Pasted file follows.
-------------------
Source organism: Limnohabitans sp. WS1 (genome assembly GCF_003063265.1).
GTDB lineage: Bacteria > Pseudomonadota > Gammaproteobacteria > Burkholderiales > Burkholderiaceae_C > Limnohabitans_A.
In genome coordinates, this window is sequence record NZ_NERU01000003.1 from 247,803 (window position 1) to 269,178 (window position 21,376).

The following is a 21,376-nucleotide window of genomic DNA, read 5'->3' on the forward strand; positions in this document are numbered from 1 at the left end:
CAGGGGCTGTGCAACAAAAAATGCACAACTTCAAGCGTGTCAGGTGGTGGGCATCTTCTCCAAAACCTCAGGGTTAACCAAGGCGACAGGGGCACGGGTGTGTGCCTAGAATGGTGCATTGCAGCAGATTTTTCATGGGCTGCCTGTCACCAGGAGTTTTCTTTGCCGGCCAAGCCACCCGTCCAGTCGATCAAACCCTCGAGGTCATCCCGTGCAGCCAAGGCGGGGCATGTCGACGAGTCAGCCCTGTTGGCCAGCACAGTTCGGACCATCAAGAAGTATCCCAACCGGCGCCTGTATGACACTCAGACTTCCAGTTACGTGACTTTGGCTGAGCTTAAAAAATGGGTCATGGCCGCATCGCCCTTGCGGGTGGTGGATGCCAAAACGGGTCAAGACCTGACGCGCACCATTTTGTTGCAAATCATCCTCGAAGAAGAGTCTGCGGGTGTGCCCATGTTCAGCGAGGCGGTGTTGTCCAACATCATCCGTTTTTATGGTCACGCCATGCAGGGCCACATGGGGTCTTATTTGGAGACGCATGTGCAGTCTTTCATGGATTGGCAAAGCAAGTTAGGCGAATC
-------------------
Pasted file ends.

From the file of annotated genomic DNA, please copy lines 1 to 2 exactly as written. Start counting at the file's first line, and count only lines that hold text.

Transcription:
Source organism: Limnohabitans sp. WS1 (genome assembly GCF_003063265.1).
GTDB lineage: Bacteria > Pseudomonadota > Gammaproteobacteria > Burkholderiales > Burkholderiaceae_C > Limnohabitans_A.